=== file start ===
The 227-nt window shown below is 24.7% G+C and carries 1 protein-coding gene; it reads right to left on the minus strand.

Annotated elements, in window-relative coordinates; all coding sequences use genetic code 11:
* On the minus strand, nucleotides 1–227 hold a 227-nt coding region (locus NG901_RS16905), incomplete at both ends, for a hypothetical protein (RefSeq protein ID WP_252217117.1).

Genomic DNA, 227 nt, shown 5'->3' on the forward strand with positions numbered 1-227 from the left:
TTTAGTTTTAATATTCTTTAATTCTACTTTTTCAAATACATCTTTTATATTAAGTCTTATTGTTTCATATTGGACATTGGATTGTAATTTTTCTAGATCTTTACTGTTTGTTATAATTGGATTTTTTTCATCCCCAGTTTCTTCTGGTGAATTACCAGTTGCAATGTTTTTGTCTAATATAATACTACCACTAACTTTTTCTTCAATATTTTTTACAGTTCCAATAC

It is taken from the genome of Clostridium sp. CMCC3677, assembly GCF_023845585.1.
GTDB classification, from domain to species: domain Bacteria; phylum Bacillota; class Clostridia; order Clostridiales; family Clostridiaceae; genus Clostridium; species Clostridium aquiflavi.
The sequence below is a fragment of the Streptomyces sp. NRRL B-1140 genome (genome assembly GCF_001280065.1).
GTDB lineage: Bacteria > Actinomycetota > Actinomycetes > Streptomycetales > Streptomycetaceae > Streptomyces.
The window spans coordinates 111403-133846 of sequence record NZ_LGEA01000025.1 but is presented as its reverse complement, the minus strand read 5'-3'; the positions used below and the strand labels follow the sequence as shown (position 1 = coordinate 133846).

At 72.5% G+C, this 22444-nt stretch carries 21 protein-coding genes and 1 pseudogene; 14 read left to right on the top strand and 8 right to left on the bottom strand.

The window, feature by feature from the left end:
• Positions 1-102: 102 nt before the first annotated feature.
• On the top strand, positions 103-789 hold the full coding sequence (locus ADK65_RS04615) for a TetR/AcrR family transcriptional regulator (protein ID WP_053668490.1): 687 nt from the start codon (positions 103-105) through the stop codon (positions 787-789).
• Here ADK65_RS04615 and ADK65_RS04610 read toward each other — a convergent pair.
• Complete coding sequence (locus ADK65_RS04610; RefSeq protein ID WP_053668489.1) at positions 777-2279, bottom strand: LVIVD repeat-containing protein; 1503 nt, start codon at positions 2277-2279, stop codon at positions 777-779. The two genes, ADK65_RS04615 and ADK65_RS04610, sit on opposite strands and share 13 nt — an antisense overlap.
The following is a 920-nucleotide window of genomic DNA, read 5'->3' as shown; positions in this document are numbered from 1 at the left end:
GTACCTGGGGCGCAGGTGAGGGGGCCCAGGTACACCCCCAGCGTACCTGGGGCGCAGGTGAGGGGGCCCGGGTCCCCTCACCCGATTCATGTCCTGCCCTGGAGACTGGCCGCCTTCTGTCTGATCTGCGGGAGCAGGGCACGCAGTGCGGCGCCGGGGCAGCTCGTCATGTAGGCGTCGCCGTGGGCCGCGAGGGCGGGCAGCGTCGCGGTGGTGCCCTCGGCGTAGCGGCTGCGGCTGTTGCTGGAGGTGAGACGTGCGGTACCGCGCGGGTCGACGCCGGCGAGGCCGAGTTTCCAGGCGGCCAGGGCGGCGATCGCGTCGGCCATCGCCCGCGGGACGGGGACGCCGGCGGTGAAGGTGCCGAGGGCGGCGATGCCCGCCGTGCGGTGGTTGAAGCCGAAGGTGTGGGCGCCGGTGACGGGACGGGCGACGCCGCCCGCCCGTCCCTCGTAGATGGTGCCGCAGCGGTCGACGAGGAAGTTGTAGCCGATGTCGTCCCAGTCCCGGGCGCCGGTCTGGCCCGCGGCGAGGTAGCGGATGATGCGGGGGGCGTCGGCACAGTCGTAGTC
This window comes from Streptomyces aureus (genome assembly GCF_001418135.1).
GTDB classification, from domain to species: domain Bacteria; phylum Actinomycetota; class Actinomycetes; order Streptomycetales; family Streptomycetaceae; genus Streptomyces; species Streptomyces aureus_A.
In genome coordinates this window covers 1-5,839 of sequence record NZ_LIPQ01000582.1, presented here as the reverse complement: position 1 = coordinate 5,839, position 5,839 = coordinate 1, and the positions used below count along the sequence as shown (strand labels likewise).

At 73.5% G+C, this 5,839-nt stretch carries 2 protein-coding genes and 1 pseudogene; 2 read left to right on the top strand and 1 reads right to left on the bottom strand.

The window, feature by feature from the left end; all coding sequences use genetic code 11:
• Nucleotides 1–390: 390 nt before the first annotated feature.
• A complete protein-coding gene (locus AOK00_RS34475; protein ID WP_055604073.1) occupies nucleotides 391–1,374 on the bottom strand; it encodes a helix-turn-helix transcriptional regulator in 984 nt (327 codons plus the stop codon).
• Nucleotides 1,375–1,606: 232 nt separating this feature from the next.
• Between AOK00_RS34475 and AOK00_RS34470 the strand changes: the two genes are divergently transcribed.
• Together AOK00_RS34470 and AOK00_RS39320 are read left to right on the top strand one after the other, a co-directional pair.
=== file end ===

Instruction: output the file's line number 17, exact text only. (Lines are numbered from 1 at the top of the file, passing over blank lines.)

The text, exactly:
The following is a 920-nucleotide window of genomic DNA, read 5'->3' as shown; positions in this document are numbered from 1 at the left end: